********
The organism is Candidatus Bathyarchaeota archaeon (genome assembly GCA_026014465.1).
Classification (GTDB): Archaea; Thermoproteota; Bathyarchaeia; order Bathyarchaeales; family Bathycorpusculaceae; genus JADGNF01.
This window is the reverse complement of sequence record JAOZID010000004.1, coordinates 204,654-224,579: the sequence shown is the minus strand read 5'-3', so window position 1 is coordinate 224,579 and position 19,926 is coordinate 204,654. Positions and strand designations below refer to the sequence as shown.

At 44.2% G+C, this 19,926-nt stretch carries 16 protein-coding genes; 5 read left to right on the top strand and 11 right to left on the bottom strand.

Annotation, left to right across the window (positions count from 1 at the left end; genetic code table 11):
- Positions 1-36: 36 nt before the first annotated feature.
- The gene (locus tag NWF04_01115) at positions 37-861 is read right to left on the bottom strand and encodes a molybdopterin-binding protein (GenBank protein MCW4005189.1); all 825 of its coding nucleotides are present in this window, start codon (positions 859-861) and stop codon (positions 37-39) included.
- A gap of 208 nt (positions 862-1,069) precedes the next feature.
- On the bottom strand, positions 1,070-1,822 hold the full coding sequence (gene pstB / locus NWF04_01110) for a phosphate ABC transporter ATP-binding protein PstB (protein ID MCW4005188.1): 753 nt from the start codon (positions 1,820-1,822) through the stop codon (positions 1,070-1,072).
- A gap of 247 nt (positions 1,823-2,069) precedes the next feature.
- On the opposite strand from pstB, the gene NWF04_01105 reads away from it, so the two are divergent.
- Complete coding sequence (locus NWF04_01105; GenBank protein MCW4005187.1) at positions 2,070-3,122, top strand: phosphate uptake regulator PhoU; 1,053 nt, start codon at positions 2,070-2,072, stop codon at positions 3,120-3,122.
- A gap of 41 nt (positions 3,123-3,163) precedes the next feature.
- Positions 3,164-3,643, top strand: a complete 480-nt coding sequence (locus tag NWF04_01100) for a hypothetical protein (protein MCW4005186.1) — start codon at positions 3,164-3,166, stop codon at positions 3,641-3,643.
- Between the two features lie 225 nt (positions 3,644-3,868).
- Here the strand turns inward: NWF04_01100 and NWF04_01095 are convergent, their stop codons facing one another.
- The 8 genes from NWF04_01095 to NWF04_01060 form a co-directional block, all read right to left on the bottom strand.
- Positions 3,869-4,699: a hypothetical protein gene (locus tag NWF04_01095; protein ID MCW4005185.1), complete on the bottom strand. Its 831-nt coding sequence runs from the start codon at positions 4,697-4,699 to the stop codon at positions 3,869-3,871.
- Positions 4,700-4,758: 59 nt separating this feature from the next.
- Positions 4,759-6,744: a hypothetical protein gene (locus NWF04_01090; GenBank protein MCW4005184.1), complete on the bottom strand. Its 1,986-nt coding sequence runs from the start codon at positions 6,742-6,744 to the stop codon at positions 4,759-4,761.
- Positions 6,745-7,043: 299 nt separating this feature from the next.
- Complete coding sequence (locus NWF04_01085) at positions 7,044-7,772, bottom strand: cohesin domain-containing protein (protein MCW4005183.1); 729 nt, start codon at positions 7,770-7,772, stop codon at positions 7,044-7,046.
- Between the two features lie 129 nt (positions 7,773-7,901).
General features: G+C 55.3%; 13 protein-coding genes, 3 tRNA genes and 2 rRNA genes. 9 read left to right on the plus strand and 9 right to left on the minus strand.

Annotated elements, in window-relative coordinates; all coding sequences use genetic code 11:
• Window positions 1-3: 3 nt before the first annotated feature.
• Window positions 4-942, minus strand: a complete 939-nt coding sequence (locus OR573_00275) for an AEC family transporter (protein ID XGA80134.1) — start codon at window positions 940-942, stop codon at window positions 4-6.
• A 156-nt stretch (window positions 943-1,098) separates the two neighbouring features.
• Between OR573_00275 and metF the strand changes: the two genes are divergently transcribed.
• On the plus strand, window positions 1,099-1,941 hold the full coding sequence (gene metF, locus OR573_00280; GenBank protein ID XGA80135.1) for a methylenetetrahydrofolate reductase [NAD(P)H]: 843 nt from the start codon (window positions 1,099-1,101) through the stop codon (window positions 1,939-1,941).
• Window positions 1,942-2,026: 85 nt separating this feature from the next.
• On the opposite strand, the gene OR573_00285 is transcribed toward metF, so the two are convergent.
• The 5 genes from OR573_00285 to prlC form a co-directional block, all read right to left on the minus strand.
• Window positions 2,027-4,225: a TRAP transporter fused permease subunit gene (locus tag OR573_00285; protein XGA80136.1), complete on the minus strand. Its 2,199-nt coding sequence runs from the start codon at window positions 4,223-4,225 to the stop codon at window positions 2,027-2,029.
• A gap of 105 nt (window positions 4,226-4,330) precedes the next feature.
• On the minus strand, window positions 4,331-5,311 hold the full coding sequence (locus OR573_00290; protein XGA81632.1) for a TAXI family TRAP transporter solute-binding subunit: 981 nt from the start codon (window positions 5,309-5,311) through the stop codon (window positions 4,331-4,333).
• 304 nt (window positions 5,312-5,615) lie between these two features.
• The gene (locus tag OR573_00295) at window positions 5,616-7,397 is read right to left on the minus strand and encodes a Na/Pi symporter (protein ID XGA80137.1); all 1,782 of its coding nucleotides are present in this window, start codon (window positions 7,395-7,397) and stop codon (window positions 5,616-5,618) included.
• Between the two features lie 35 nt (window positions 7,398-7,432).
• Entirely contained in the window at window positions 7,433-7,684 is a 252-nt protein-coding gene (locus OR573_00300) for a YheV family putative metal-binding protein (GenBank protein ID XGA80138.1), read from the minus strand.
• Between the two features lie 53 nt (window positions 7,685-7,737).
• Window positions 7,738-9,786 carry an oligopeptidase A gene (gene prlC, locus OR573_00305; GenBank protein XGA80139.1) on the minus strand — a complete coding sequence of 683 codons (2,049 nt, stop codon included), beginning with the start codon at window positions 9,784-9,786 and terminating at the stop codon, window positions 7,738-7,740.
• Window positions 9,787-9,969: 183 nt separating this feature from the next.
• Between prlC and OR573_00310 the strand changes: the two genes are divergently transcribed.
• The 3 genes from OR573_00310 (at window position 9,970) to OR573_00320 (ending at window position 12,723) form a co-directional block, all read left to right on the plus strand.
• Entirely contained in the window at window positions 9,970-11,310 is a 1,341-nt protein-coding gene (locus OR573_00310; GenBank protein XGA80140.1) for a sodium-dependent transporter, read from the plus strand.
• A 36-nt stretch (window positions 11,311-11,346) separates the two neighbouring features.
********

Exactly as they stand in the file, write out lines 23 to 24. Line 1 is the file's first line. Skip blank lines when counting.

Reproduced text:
- Between the two features lie 129 nt (positions 7,773-7,901).
General features: G+C 55.3%; 13 protein-coding genes, 3 tRNA genes and 2 rRNA genes. 9 read left to right on the plus strand and 9 right to left on the minus strand.